Words of the Week

He that waits upon Fortune, is never sure of a dinner.
– Benjamin Franklin

The 1950 Harlem Globetrotters team, with Saperstein at right

Jew of the Week: Barney Dreyfuss

The World Series

Barney Dreyfuss, creator of the World Series

Barney Dreyfuss, creator of the World Series

Bernhard Dreyfuss (1865-1932) was born in Germany to a Jewish-American family that had returned to Germany when the American Civil War broke out. When he was 16, Dreyfuss moved to the US to avoid being drafted into the German army, where conditions for Jews were not very good. Arriving in Kentucky, he lived with his distant relatives, the Bernheim family – famous for their ‘I.W. Harper’ bourbon whiskey – and soon played a key role in their family business. Meanwhile, Dreyfuss fell in love with baseball. He began organizing baseball tournaments for his co-workers, then moved on to organize baseball clubs in Kentucky. In 1889, he bought a stake in the Louisville Colonels, a pro team with the American Association. The following year, his team won the championship (against the Brooklyn team that became the LA Dodgers). After the American Association collapsed, the Colonels moved to the National League. By 1899, Dreyfuss had complete ownership of the Colonels, and also purchased a stake in the Pittsburgh Pirates, which went on to win three championships in a row. At the same time, the American League was becoming ever popular, igniting a “baseball war” between the two major leagues. In 1903, Dreyfuss put together a “peace treaty” between the leagues, and drafted a single set of rules to govern the sport. He also included a set of games that would determine the best baseball team of both leagues, and thus was born the World Series. Dreyfuss continued to play a key role in both the development of baseball, and in American business, until the very end of his life. He was inducted into the Baseball Hall of Fame in 2008, and a monument in his honour still stands at PNC Park, the current home of the Pittsburgh Pirates. This year’s World Series, between the New York Mets and the Kansas City Royals, is currently underway.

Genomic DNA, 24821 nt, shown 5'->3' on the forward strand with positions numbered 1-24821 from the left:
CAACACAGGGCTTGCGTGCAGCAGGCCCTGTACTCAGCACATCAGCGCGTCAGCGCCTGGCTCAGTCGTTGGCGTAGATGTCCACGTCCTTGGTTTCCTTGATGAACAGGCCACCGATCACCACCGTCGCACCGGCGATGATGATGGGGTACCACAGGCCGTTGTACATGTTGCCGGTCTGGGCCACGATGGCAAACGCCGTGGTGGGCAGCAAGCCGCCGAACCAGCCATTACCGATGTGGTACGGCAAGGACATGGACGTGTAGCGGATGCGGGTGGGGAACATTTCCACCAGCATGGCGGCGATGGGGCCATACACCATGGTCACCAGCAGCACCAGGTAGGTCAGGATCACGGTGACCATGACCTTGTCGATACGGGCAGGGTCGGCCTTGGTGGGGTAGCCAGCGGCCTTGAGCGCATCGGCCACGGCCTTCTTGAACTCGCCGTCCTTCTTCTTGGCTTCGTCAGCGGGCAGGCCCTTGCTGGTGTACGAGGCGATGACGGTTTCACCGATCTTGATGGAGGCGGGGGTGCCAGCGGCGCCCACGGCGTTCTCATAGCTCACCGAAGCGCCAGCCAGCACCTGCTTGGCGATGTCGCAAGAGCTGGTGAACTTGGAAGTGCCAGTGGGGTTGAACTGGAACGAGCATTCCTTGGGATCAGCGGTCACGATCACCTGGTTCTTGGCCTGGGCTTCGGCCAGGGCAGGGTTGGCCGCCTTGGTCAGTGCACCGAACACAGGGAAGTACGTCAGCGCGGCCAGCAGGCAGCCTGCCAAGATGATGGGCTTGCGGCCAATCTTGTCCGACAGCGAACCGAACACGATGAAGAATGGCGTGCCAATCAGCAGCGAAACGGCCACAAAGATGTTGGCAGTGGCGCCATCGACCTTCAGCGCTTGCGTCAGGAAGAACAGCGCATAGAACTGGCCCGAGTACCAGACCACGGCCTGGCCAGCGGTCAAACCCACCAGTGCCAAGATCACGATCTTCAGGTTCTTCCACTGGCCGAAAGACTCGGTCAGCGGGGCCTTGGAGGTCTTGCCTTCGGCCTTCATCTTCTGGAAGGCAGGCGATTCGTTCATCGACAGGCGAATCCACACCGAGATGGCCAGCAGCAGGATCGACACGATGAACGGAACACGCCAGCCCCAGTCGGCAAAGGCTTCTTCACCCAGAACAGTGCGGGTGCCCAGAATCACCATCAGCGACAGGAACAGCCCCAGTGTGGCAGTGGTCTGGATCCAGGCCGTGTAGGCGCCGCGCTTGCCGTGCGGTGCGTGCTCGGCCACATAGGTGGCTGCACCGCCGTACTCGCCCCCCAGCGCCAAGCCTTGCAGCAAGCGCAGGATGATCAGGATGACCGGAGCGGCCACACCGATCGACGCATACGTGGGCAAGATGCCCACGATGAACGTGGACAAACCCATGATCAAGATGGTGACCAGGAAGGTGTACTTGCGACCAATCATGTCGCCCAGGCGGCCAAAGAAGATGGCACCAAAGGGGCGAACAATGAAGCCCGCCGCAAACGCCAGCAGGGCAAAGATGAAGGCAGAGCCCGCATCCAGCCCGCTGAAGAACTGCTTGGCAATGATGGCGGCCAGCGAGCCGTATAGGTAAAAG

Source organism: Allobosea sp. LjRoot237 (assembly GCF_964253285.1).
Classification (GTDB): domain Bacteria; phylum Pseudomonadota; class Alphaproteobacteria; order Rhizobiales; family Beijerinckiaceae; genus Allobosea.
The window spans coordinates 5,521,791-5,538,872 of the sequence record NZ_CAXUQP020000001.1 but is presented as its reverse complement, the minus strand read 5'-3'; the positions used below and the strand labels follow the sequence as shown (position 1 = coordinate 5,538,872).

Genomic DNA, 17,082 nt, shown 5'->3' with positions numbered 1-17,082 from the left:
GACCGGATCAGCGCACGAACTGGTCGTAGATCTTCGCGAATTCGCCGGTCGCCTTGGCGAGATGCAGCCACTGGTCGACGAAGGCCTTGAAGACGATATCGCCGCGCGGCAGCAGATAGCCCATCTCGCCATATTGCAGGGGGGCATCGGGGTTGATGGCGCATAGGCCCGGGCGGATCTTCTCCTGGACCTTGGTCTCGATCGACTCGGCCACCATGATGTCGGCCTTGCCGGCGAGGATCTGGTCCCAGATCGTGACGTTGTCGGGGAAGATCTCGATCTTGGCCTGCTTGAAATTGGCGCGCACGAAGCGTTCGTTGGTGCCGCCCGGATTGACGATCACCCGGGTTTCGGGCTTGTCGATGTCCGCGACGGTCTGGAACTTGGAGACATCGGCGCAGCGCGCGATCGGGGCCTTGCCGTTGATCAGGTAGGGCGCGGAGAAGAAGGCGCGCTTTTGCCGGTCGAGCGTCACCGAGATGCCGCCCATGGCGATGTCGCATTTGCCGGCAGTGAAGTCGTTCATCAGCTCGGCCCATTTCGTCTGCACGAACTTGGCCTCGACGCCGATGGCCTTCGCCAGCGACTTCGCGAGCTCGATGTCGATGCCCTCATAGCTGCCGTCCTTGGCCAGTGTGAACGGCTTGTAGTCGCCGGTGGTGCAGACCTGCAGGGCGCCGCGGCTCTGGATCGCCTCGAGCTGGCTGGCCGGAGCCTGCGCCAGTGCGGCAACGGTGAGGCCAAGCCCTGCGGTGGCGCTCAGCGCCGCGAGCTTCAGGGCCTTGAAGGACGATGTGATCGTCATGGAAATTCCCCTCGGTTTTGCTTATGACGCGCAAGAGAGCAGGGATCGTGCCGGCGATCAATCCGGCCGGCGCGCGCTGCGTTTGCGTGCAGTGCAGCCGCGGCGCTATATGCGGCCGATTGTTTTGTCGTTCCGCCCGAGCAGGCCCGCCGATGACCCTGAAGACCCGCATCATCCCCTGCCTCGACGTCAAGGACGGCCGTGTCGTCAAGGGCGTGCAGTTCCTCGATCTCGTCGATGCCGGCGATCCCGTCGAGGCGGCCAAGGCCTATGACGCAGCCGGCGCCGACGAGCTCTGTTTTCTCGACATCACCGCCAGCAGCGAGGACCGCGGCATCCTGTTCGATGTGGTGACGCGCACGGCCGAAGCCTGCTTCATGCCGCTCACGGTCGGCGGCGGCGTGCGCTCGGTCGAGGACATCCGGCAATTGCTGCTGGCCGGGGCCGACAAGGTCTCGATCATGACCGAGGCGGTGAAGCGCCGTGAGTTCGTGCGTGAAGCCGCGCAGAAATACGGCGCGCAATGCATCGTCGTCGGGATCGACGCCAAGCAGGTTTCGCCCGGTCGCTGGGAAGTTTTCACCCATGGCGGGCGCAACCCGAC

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Words of the Week

Your fellow is your mirror. If your own face is clean, the image you perceive will also be flawless. But should you look upon your fellow man and see a blemish, it is your own imperfection that you are encountering – you are being shown what it is that you must correct within yourself.
– Rabbi Israel Baal Shem Tov (c. 1700-1760)